Through a presentation he spoke of the community of links, which “must establish interactions between plots to understand adolescents in situations of socio-criminal vulnerability. One of them, for example, is to do community work on the same situation. In our experience working in an area of ​​high social vulnerability we were able to realize that this community has very little detailed knowledge of the State”.

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(Click here for the original article in Spanish)

Discussion questions

Restorative justice, What does it look like in practice?

Mediation as a tool for nonviolence and culture of peace

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“Participants in the intervention must have a rights approach, there must be voluntariness, a community approach, territorial and local management, and it must be inter-agency. Today there are those who question voluntariness, I think it is wrong, voluntariness should not be ignored because young people have things to say, you have to listen to them. It is a restorative practice,” he concluded.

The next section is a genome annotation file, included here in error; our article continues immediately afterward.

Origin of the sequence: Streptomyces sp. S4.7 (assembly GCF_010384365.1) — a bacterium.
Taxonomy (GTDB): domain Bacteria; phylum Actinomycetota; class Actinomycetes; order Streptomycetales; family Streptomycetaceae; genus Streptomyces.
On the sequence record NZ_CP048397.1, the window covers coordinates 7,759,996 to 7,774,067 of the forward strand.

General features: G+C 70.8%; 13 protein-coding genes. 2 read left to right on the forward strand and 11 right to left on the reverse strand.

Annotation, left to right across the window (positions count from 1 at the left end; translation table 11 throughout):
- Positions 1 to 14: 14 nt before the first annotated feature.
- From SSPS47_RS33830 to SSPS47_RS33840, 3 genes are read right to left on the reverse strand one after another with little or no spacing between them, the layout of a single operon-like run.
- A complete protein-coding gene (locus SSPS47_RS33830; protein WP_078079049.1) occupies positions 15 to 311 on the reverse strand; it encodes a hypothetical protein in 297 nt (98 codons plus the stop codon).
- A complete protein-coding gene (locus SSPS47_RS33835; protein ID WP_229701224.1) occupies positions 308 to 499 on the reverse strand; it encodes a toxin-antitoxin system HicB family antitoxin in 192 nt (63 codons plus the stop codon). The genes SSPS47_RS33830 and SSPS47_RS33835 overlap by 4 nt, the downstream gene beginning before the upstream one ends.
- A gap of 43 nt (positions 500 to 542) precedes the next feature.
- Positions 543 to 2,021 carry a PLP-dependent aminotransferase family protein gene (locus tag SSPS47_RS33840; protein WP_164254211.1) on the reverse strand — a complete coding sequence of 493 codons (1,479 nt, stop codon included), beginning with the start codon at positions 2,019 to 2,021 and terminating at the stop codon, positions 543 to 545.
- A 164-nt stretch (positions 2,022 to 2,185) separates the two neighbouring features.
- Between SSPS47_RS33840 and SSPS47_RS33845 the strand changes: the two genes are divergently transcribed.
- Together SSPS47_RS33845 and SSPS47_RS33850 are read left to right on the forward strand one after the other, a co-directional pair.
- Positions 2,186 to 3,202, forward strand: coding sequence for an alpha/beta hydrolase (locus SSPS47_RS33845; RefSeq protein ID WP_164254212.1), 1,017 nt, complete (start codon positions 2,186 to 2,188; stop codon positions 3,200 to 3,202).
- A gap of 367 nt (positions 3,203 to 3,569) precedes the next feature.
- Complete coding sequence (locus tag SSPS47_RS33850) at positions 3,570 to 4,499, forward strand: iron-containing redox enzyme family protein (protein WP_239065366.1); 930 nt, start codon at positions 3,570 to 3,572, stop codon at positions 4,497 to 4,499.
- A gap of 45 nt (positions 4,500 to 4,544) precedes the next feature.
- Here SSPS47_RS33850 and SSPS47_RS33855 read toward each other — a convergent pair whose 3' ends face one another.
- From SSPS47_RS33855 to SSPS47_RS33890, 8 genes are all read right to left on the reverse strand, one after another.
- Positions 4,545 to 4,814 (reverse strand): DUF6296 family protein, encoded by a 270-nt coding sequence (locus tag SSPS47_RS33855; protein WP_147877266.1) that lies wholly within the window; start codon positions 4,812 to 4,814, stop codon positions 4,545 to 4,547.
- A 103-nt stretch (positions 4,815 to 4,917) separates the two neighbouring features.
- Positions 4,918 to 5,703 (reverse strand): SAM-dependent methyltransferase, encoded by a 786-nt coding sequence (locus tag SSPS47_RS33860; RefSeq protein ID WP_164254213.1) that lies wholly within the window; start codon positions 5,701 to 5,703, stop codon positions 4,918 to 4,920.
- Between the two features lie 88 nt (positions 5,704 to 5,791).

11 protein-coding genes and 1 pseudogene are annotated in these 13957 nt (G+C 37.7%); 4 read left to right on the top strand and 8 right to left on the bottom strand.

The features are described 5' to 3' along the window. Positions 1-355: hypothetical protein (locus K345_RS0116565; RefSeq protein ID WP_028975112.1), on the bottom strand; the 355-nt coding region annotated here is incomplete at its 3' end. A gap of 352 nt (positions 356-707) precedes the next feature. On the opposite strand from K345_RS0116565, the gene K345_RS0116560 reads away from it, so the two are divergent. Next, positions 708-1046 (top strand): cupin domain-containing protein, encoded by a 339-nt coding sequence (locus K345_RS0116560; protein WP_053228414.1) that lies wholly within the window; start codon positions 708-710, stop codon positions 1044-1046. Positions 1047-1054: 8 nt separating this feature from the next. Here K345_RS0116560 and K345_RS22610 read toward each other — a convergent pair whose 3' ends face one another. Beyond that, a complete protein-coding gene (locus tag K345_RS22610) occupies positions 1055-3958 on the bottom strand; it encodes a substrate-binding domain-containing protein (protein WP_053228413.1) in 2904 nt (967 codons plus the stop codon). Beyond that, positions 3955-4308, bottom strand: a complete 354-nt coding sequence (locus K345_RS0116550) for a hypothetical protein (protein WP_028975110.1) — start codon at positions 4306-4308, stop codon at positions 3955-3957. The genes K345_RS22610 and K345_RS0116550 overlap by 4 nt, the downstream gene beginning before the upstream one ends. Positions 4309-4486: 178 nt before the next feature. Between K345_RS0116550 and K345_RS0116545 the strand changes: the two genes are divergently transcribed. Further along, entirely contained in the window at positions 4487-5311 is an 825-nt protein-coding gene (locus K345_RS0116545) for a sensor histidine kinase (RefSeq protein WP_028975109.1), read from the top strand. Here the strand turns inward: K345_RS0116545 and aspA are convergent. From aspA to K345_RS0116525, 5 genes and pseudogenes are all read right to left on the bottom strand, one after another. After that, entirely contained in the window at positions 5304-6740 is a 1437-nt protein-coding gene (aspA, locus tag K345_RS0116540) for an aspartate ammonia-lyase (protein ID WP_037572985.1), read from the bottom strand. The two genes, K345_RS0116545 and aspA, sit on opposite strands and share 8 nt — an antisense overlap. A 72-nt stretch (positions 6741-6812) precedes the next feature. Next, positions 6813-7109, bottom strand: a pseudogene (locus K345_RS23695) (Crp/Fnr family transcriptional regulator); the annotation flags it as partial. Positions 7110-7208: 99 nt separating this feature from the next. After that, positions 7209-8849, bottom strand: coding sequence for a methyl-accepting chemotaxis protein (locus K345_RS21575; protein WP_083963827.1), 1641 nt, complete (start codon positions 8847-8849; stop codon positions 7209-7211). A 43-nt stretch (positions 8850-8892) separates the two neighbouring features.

[Editor’s note: the principle of voluntariness is that which “provides that all those involved in a mediation process should have the absolute freedom to decide if they want to be or not parts of it. This translates into two aspects: first, the willingness to enter a mediation, and second, the freedom to remain in it or withdraw from the process at any time.”]

For her part, Celia María Oliveira Passos invited us to think “what is restorative justice, what type of restorative justice are we talking about”, and stated: “Restorative justice is built according to the communities, the spaces, culture, there is no single definition. Each one understands it from their world, from their perspective, so it is necessary to create new spaces to study it ”.

This introduction served to advance around the four waves that can be differentiated in restorative justice and its links with neuroscience and quantum physics: “The first two waves in restorative justice include the restoration of damage, response to pain or offense, the third wave brings us new challenges, to think of restorative justice as a way of life, a philosophy of life, as a way of being, and the fourth wave demands that we understand the current world as a cry for social justice, of outrage at inequalities “.